It is indeed a fascinating letter, WVS, but even for more than just the content.

    I did some research on this letter while I worked for the JSP, working with Ron Barney and Steve Harper, and came to find its provenance as problematic, to say the least. The text in the HC identifies him as both Matthew S Davis and Matthew L Davis. As you state in the post, Matthew Livingston Davis would be the only plausible guess, because the only Matthew S Davis who resided in Washington and was a senator–as the HC claims–was only 10 years old in 1840.

    The problem with Matthe Linvingston Davis–who otherwise would be very plausible since he wrote numerous correspondences with the Washington newspapers–is twofold. First, he wasn’t married at the time of this letter, nor was he ever married to a “Mary.” Second, it is highly unlikely that the Church could have somewhat ended up with this personal letter, because no evidence exists that it was ever published.

    Thus, it seems more likely that the letter was a “plant.” JS had a number of these types of letters published in the press, written as if they were from a non-Mormon observer, but in reality were written by one of JS’s scribes. This was a common occurrence during the Nauvoo period. (A topic that deserves more attention–could easily be an article.) The question is why it was never printed–perhaps it was refused by whatever newspaper they submitted it to.

    This makes the letter even more important, IMHO, because it then reveals a specific message JS and his circle wanted the general public to hear.

    Anyways, just an amusing sidenote. Enjoyed the post.

    • WVS says:

      Ben, that is fantastic. Thanks for the background. I’ve wondered about this thing for years. Ha! Ghostwriting in the extreme. Given an in house job, the “Here he entered into some explanations, which were so brief that I could not perfectly comprehend him” bit is worthy of Parley Parker Pratt himself. Cool. (It also suggests that dating the document should get a fresh look. I have not seen the “letter” itself. Do you know whose handwriting is involved?)

  2. J. Stapley says:

    Thanks for the post, WVS; and thanks for that comment, Ben. Extraordinary, and fascinating.

  3. Bryan says:

    This is great–hands down the best aspect of this is where “Matthew” describes Joseph as “what you ladies would call a very good looking man”–if this is a plant, at least Joseph planted with gusto.

  4. smb says:

    Is the handwriting recognizable? My memory from Viator is that they were in the hand of Richards or Phelps. Who else was involved in the public ghostwriting letters? If I end up tucking this into a footnote (in the next day or two), how shall I cite you boys? s

    • WVS says:

      Viator was Richards (mostly). But this would have been before Richards was involved. Phelps was not back at that point either, assuming the letter was written near the Feb. date. Too late for Mullholland, too early for Thompson. That means Elias Higbee? Or George Robinson? Don’t know. Have to go look at it, too swamped right now.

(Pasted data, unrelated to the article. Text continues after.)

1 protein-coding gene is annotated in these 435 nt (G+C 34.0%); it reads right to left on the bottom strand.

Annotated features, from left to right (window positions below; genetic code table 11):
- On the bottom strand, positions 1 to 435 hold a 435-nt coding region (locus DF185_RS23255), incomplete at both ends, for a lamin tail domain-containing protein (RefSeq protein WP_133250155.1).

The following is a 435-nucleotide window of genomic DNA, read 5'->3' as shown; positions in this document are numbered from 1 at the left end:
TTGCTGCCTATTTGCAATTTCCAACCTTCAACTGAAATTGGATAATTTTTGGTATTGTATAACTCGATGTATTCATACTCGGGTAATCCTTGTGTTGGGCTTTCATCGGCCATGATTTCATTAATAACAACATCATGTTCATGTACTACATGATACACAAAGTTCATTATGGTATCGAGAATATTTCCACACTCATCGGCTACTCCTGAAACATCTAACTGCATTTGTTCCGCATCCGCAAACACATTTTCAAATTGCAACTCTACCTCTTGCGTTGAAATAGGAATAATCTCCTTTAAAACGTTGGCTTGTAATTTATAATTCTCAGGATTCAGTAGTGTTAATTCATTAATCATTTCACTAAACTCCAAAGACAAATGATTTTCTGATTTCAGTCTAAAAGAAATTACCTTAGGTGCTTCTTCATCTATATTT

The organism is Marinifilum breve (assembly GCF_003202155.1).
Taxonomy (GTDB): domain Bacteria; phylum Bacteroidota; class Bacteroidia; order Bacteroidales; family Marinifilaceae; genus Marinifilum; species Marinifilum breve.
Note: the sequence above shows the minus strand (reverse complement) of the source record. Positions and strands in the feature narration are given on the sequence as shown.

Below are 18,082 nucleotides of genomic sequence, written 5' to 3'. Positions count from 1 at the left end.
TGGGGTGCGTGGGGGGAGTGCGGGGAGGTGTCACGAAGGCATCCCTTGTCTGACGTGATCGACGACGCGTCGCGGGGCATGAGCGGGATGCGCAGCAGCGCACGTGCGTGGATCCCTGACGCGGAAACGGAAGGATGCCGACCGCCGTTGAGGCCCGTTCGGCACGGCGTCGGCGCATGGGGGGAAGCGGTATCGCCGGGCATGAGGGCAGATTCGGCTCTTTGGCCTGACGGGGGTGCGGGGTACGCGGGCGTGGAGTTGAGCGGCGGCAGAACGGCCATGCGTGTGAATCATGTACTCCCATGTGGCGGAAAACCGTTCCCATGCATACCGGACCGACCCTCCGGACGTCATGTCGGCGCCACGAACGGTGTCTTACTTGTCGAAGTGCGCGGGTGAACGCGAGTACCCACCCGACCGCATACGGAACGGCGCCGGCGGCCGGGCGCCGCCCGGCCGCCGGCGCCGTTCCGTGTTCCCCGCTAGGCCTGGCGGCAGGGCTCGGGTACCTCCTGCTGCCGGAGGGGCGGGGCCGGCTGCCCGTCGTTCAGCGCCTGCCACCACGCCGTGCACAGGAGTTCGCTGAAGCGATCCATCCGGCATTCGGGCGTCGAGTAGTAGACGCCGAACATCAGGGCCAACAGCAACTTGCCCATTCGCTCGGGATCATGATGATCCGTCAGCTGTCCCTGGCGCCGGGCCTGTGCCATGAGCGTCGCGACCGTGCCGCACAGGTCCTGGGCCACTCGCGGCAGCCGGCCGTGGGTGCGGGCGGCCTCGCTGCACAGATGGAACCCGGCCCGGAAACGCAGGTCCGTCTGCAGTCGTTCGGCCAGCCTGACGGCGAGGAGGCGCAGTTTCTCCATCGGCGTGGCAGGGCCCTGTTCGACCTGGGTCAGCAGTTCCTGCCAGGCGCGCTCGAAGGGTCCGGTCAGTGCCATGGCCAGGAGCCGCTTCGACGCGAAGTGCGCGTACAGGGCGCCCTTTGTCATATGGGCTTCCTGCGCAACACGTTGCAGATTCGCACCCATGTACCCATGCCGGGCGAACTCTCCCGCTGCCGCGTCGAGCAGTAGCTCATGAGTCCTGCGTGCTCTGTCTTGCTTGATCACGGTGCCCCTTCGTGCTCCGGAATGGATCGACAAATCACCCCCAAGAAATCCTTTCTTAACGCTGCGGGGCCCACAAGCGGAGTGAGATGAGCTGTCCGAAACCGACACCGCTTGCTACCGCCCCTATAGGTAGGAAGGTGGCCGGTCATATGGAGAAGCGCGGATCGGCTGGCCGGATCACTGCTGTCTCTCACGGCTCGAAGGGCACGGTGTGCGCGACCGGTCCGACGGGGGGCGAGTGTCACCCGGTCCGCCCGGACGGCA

5. smb says:

    Thanks, Bill. There are at least a couple of the Viator letters that are in Phelps’s hand and bear his mark as I recall, but you’re right that the initiation of Viator was Richards. Would be nice to hear from a handwriting expert, which could lay the matter to rest. Could be a nice wee piece for JMH or IJMS that could be a significant contribution to our understanding of the outward face of early Mormonism. And I suspect you’re right that the fake letter would have been written close to the time of the tour, perhaps by someone who was traveling with JSJ?

  6. WVS says:

    Just a note, I had a look at what is apparently the original. The handwriting does not match any of the usual suspects. It looks like a letter in all respects I think. How it came to be in the Church Historian’s collection is anybody’s guess. But one theory is that it came from John M. Bernhisel who was in NY. The HC’s confusion over the name of the writer is interesting. The 1850 census shows a Matthew Davis and Mary Davis in Manhattan. This would probably not have been Matthew L. Davis above, since he was dead several months before the time the census papers were filled out. The address indicated on the letter, 107 High Street is a lower Manhattan address. I’m going to look into this at some point I guess.

  7. J. Stapley says:

    Isn’t the note in the JS Journal about the Bernhisel sealings written by Bernhisel (going from memory). Might be a point for comparison.

  8. WVS says:

    Joseph was apparently pretty expansive during his Washington trip. Parley Pratt notes that he first heard of eternal (not plural) marriage on the trip. Samuel Bennett’s 16 page tract of 1840 (Bennett became a Mormon in 1839 and JS made him branch president in Philadelphia in December) hints at the same thing and Bennett notes that “God the Father has a body exactly in shape like that of a man.” And that that bodily presence had “been manifested, his voice sounded in the ear of mortal man without consuming him” – probably a reference to the first vision. Anti-Mormon tracts published after the trip suggest the same thing, charging that Mormons believed in “a carnal Paradise, unrestrained sexual indulgence, and promiscuous intercourse between the sexes.”